If an error message falls in a forest...




  • Here's a minimally redacted snippet from some C# source for a DLL:

    try
    {
        result = DoFoo();
    }
    catch (Exception ex)
    {
        Console.WriteLine(ex.ToString());
    }
    

    I can hear it now: "We're not seeing any errors -- must be a hardware problem."



  •  I'm ignorant and therefore do not see the problem.



  • DLLs generally don't have UIs.

    On the other hand, I'm mildly surprised C# lets you even compile a class library with a Console call in it.



  • What the hell do you want? It caught and handled the exception... Not well, but it was handled.



  • @blakeyrat said:

    DLLs generally don't have UIs.
    No, but they do have the ability to bubble the exception to someone who can handle it correctly.@blakeyrat said:
    On the other hand, I'm mildly surprised C# lets you even compile a class library with a Console call in it.
    I'm sure there are some code metrics tools which would produce a warning, but why would you expect a build error from the compiler?



  • @C-Octothorpe said:

    @blakeyrat said:
    DLLs generally don't have UIs.
    No, but they do have the ability to bubble the exception to someone who can handle it correctly.

    In this case, they could have just not caught it in the first place and made it the calling code's problem.

    @C-Octothorpe said:

    @blakeyrat said:
    On the other hand, I'm mildly surprised C# lets you even compile a class library with a Console call in it.
    I'm sure there are some code metrics tools which would produce a warning, but why would you expect a build error from the compiler?

    Because why would a class library have a Console object? It's the same discussion we had in the other thread about an IIS application having a Screen object.

    Obviously it's possible to do it, but I'm just saying that if you have a class library with a Console object, or an IIS application with a Screen object, you are doing something very very wrong.



  • @blakeyrat said:

    @C-Octothorpe said:
    @blakeyrat said:
    DLLs generally don't have UIs.
    No, but they do have the ability to bubble the exception to someone who can handle it correctly.

    In this case, they could have just not caught it in the first place and made it the calling code's problem.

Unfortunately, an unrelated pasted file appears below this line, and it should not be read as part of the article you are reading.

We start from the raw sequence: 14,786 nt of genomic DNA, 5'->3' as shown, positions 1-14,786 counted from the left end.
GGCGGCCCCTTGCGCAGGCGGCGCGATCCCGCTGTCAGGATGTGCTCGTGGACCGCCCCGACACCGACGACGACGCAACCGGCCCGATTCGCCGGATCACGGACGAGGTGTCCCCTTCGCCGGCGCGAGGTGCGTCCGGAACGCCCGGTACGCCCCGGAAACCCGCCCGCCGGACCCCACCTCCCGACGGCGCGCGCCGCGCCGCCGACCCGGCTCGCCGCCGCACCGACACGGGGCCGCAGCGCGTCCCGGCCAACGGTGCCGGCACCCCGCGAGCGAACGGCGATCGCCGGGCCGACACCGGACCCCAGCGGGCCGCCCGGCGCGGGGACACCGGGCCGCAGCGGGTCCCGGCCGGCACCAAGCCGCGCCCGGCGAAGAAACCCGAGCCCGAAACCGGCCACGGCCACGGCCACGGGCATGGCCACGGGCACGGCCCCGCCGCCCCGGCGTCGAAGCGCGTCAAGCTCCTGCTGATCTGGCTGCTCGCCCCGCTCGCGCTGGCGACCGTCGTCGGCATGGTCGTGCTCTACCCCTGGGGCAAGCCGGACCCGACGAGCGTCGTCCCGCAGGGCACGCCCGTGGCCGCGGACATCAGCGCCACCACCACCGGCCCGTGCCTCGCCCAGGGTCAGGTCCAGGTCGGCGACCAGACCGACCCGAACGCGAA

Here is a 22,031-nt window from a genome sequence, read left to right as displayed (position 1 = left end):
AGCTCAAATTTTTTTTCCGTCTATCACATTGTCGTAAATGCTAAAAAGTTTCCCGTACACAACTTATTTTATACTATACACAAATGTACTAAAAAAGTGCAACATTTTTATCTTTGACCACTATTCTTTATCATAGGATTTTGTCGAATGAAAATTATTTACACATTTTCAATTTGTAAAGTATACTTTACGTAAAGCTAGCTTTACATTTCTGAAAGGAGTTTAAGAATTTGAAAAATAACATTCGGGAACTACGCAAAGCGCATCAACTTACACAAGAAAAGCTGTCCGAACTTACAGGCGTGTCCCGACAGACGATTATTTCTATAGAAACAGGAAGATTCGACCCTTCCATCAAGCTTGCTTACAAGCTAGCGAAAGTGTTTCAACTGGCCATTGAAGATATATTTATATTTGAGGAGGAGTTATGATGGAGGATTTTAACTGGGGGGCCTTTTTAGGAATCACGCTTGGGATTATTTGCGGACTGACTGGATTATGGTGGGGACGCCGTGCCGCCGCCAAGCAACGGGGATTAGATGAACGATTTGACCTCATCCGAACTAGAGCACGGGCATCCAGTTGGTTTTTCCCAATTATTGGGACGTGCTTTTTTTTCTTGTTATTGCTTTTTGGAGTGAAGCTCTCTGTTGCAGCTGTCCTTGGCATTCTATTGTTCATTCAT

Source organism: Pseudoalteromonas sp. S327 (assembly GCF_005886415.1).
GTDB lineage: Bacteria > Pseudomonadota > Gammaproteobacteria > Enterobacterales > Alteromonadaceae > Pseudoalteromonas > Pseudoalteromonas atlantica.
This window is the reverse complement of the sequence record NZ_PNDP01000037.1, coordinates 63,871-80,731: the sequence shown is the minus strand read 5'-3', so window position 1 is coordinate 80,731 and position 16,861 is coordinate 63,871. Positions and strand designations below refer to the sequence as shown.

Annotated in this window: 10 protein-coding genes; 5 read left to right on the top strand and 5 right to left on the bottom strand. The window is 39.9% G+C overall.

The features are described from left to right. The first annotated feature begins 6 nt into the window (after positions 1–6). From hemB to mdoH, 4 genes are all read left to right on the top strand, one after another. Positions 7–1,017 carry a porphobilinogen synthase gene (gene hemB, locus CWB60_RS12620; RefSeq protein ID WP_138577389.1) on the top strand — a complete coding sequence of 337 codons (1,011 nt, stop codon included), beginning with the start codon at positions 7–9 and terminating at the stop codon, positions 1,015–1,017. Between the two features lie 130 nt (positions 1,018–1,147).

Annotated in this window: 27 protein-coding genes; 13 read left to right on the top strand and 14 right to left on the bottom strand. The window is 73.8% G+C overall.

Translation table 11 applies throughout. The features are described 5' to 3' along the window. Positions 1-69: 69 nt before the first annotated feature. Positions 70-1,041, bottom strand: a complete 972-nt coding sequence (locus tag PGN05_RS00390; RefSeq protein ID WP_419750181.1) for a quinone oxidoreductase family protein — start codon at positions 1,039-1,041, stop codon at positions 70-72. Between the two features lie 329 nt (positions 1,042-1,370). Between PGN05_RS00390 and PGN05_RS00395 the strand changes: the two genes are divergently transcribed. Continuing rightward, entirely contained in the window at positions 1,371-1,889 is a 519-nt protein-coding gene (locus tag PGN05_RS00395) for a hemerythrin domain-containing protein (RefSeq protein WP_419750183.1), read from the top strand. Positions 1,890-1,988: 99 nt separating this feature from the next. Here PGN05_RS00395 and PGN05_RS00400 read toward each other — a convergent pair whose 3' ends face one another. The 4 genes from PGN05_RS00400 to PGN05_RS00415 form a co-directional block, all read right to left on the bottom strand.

@C-Octothorpe said:

    @blakeyrat said:
    On the other hand, I'm mildly surprised C# lets you even compile a class library with a Console call in it.
    I'm sure there are some code metrics tools which would produce a warning, but why would you expect a build error from the compiler?

    Because why would a class library have a Console object? It's the same discussion we had in the other thread about an IIS application having a Screen object.

    Obviously it's possible to do it, but I'm just saying that if you have a class library with a Console object, or an IIS application with a Screen object, you are doing something very very wrong.

    The class library is known as the .NET CLR. And, spoiler: It's legal to output to the console, even if it's not your own. In general, this is not a good idea since you can't guarantee that there is even a console attached. However, one valid use case is MBUnit/Gallio, in which your class library full of unit tests can output to the console to add stuff to the test log.



  • @blakeyrat said:

    @C-Octothorpe said:
    @blakeyrat said:
    DLLs generally don't have UIs.
    No, but they do have the ability to bubble the exception to someone who can handle it correctly.

    In this case, they could have just not caught it in the first place and made it the calling code's problem.

    @C-Octothorpe said:

    @blakeyrat said:
    On the other hand, I'm mildly surprised C# lets you even compile a class library with a Console call in it.
    I'm sure there are some code metrics tools which would produce a warning, but why would you expect a build error from the compiler?

    Because why would a class library have a Console object? It's the same discussion we had in the other thread about an IIS application having a Screen object.

    Obviously it's possible to do it, but I'm just saying that if you have a class library with a Console object, or an IIS application with a Screen object, you are doing something very very wrong.

    I think what you're suggesting is very very wrong. How would the runtime know which libraries apply/are valid in the current context (web vs. console app vs. service). They're all just assemblies (exes, dlls), which are able to use whatever is in the .net core library (the runtime). There are smaller versions of the framework (micro framework, etc.) which have pared-down functionality, but to say that it should give you a build error is just stupid.

    Should your car not start because you're wearing a snorkeling mask?


  • @pkmnfrk said:

    The class library is known as the .NET CLR.

    Jesus fucking shit, do you people ever turn it off? Ever?